Wednesday, February 29, 2012

Bonus Stories

Today's Enewsletter is racing through the InterTubes, so, as always, please look for it and make sure your ISP doesn't filter it.

Some recent stories posted to the Adopt a College list include Brian at Modesto High School:

Me: “Sup dude, this is about our food system.”
Him: “Oh sh*t! I got this from you last time and it totally changed my Mom!”

Jon reporting from Old Dominion U:

The highlight was when a military girl said to John, “My drill sergeant got one of those and went vegan.”

Totally engrossed at ODU.

Tuesday, February 28, 2012

More Mexico Pictures

Some of the new vegetarians, interested people, and leafleters from the work of Jeni, Vic, and Israel. (More Mexico stories in the 2/29 Enewsletter).

Sunday, February 26, 2012

The Not So Few, But Proud

Brian reports:
Tyler (a vegan Marine) at Mission College, 2/21/12. His wife may help me leaflet in the future too. He has been vegan for 4 years and convinced some other guys in the Corps to try vegetarian while stationed in Japan. Super cool dude, tall and strong too! A great representation for veganism in the military.

Friday, February 24, 2012

Jon, John, and Parker

Mr. Camp relates:

Big day. I met Parker and John in Takoma Park this morning at 6:45am and dropped them back off roughly a half day later. But in that half day, a lot was accomplished, including getting a future sponsor at York College. We reached over 1,750 more students at both schools!

At Millersville University, we nearly doubled the previously held all-day record. Some of the encounters we had:

• A pair of young women stopped by to say that they read the booklet and are both going vegetarian as a result.

• A dude stopped by to say that he used to be veg, had gone back to eating meat, but that the booklet was going to push him to go back to being veg.

• A young woman said that she would not be able to go completely veg, but, as a result of the booklet, was pledging to cut back on her meat consumption.

A great day!

Thursday, February 23, 2012

How Far, How Fast

Erik comments on his latest links (below): "Either of these would have been the story of the year if they occurred five years ago. We should remember not to take for granted how quickly progress against animal agribusiness is accelerating."

Chicken Industry Meltdown Continues

Bon App├ętit Makes Big Move Against Animal Confinement

Driving the change: A student at San Francisco's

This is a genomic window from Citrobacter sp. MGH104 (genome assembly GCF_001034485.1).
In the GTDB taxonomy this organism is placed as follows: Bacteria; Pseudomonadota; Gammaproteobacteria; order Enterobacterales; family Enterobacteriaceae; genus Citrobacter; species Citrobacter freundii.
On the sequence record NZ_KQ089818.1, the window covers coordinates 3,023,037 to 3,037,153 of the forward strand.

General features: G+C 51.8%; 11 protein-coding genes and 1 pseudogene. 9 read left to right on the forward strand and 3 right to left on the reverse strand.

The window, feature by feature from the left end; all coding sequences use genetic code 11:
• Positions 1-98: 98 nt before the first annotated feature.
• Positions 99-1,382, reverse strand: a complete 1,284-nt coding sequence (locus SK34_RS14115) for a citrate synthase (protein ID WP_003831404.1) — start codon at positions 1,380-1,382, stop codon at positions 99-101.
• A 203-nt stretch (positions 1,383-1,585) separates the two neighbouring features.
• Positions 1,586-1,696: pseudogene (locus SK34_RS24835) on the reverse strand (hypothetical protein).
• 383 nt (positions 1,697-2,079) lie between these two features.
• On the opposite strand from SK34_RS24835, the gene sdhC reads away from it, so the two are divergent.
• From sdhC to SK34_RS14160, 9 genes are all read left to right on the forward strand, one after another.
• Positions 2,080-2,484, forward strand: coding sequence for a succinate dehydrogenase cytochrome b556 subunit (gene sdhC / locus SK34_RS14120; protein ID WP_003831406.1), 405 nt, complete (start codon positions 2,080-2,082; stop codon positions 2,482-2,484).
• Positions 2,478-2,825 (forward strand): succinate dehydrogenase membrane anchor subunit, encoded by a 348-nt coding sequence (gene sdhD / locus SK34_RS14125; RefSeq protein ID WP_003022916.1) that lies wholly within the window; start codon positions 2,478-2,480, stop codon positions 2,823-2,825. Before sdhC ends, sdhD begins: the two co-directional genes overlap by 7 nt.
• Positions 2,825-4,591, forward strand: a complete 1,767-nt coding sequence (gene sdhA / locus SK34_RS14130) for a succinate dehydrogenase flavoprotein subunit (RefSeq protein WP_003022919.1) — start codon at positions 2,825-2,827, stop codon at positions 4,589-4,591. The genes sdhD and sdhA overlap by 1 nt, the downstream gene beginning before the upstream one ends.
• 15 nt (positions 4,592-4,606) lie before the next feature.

Academy of Art learns the truth.

Wednesday, February 22, 2012

Effective Advocacy Requires Critical Thinking

Important post from Ginny on the importance (and difficulty) of critical thinking. Be sure to check it out!

Honest advocacy at work!
Brian sends this picture of a Berkeley City College student who went veg last fall after getting a VO booklet.

PS Be sure to check out Jeni and Vic's post in today's Enewsletter!

Tuesday, February 21, 2012

Is This the End of Factory Farming?

If this article is true, bringing about animal liberation will be a relatively simple matter of driving awareness / demand, and marketing. (via Erik)

Monday, February 20, 2012

Effective Advocacy Focuses on the First Step

A question for all of us as advocates: Do we promote precisely how we live — our particular food choices, amount and type of cooking, etc.? Or do we reach out to non-vegans where they are, so as to encourage them to consider taking the first step toward helping the animals?

While not about veganism, this article is a good summary of how many people moralize food preparation. This is true of some in the vegan community, where a focus on side issues comes at the inherent expense of providing the animals a voice.

Folks send Vegan Outreach a recipe and say, "Only takes 45 minutes!" with an ingredient list 20+ long. While foodie vegans with loads of time on their hands will love exploring new recipes, your average American — esp. young people — will simply dismiss the idea. If non-vegans think veganism necessarily entails learning entirely new foods and spending much more time cooking, they won't consider changing.

If our bottom line is helping animals, we have to reach out to non-vegans effectively. To do so, we can't argue from where we have arrived, but rather, work from where our audience is starting.

Sunday, February 19, 2012

Serious Eats on Veganism

Jessica sends along this summary from the Serious Eats blog, with summary lessons at the end.

Note: the author loves to cook -- for them, spending an extra hour on vegan recipes is a feature, not a bug. For the vast majority of people, extra work would not be a selling point. And let's be honest -- it is a rare meat-eater who would dream of equating braised kale with a steak.

Friday, February 17, 2012

Bonus Friday Video

Friday video of me in SoCal about a year ago.
Best part is -- the lighting is so bad, you don't have to actually see me!


Friday Links

Since getting a VO booklet three years ago, this College of Marin
student and his girlfriend have been veg.

Food and Conscience in the Chicago Tribune.

Chicago Sun-Times on torture pens.

Erik on McD's news.

Why all this news? Investigations like this. And this investigation of Butterball just led to an arrest.

Thursday, February 16, 2012

Another Brian Story: Actions Drive Beliefs

After leafleting at CSU – Stanislaus, Brian wrote the following post to the Adopt a College list (which reminded me of this study):

A student at Fresno City College is engrossed
in the truth after getting a booklet from Brian.

This is the third day in a row I have gotten help from a non-veg person and I’ve been doing a lot of thinking about the concept. Let’s delve together!

Joyce approached me during the beginning of a class change to tell me how horrible what she saw in the pamphlet was. She started talking about how more people need to be aware about this, how this picture was so bad, how she loved animals, etc. I could tell right away that she was a friendly, outgoing, and normal person. This is key … all of the pieces must be there (e.g., they can’t be socially awkward, unapproachable, etc.).